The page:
Nanomaterials for multimodal molecular imaging

Supervised by:
  1. Fernando Herranz Rabanal Director
  2. Juan Pellico Director

Defence university: Universidad Complutense de Madrid

Fecha de defensa: 05 September 2022

  1. Almudena Perona Requena Chair
  2. Ignacio Rodríguez Ramírez de Arellano Secretary
  3. Mª Concepción Serrano López Terradas Committee member
  4. Ana Rosa San Félix Committee member
  5. Miguel Ángel Morcillo Alonso Committee member

Type: Thesis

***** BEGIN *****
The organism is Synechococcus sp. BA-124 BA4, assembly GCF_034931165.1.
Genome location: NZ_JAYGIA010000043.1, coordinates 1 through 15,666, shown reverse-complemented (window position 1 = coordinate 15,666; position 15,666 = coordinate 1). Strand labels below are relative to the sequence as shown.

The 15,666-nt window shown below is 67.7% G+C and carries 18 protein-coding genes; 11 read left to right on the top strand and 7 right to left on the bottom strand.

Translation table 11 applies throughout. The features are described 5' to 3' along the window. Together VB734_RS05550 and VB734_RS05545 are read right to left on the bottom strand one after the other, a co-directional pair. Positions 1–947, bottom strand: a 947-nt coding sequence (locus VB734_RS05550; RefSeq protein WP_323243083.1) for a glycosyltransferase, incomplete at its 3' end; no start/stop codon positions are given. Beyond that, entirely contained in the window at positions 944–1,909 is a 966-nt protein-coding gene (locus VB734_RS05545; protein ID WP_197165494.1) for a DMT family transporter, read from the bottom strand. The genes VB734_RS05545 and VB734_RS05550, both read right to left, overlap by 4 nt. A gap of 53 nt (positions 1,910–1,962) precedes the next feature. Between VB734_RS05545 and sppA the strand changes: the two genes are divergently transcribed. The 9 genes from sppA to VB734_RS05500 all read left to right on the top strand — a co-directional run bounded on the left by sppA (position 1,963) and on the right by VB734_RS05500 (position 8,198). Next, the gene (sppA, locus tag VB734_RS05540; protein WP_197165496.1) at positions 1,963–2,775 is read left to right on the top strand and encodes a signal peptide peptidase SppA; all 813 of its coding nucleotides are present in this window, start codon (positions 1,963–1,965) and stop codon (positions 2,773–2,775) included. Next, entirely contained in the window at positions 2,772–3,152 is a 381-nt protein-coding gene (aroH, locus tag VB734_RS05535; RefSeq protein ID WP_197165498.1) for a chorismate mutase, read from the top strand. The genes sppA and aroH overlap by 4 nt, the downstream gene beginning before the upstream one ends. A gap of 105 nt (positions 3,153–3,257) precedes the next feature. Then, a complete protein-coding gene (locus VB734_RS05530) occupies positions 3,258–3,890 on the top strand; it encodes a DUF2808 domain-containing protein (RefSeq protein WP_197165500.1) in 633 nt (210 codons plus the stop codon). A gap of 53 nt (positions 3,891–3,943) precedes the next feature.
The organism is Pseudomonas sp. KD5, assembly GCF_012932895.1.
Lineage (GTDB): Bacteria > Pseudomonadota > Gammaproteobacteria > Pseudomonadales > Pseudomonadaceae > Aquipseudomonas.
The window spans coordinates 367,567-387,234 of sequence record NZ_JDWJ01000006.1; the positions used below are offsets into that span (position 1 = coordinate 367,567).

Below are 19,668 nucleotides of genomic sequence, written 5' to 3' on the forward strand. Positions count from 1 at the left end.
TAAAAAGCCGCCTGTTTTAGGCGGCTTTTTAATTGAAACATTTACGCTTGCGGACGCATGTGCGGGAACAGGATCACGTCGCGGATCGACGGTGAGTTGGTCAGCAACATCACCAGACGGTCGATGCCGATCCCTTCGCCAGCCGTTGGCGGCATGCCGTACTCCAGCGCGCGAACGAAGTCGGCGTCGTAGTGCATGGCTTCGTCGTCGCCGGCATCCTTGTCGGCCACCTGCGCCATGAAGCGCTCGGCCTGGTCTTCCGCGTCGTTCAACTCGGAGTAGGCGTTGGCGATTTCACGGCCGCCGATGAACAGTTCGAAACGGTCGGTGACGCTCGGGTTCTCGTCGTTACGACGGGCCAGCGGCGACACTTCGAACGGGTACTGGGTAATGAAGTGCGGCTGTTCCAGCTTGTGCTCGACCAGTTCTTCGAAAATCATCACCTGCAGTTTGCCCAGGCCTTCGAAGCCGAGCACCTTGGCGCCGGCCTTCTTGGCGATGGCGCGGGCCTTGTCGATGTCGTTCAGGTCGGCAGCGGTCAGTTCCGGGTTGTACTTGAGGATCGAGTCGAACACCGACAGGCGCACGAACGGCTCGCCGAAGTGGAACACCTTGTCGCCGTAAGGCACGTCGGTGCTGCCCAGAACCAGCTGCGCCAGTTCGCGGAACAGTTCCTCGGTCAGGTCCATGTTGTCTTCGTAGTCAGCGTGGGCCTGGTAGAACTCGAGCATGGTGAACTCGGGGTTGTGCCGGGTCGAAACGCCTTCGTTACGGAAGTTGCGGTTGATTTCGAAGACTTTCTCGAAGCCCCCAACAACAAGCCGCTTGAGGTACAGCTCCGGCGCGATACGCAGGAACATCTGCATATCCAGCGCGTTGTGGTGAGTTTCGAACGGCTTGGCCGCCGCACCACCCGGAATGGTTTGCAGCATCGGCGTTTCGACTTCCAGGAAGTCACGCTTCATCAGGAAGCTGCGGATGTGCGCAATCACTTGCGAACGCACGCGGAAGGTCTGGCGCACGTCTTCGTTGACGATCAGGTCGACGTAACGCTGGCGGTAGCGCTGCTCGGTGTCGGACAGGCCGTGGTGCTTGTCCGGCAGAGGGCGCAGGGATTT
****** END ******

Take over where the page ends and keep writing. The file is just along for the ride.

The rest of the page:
The development of hybrid probes for multimodal molecular imaging is changing the diagnosis and characterisation of complex pathologies. The fusion of the outstanding sensitivity of positron emission tomography (PET) and the excellent anatomical resolution of magnetic resonance imaging (MRI), provides an ideal combination of structural and anatomical information, which is key to expand the application of molecular imaging for the diagnosis of complex and multifactorial diseases. Iron oxide nanoparticles (IONPs) have been traditionally used as negative (T2) contrast agents, darkening tissues or areas in which they accumulate. However, in recent years there has been a great amount of research focusing on the production of IONPs for positive (T1) contrast MRI. One of the most appealing properties that nanoparticles usually offer is the possibility of tailoring their synthesis and functionalisation to obtain probes that generate or enhance the signal in more than one imaging modality, via incorporation of moieties in the core or the surface of the nanoparticle. In this thesis, we developed a novel microwave-assisted method for the synthesis of IONPs coredoped with the positron emitter 68Ga and with relaxometric properties suitable for hybrid T1 MRI/PET imaging. Full characterisation revealed optimal radiochemical properties for PET imaging and excellent relaxometric properties for T1 MR imaging, demonstrating that the combined use of nanotechnology and radiochemistry can render an innovative tool for the dual imaging of biological processes in vivo. Furthermore, in an attempt to improve the relaxometric properties of our IONPs, we synthesised iron oxide nanoparticles doped with different amounts of copper. This resulted in three copper-doped samples with different relaxometric properties and hence, contrast capabilities. Further MR angiography in mice revealed an outstanding candidate for T1 MRI, having relaxometric properties and contrast capabilities ameliorated with respect to undoped IONPs. In addition, this copper-doped nanoparticle sample was successfully vectorised into tumours by the bioconjugation of an integrin-binding peptide, providing a remarkable T1 contrast enhancement in T1-weighted MR imaging of tumour-bearing mice. Finally, we used our 68Ga core-doped IONPs to visualise microcalcifications in atherosclerotic plaque by PET and T1-weighted MRI. To do this, we conjugated our 68Ga core-doped IONPs with a bisphosphonate moiety to produce a surface conjugated bisphosphonate nanoparticle, named as HAPmultitag. Our nanotracer showed high affinity towards calcium salts both in vitro and in vivo, allowing us to spot microcalcifications in mice of different ages fed on high fat cholesterol diet and therefore, different plaque progression stages. To our knowledge, HAP-multitag is the first reported probe that enables not only the localisation of microcalcifications at the earliest stage but also the longitudinal characterisation of microcalcifications in atherosclerotic plaque in vivo.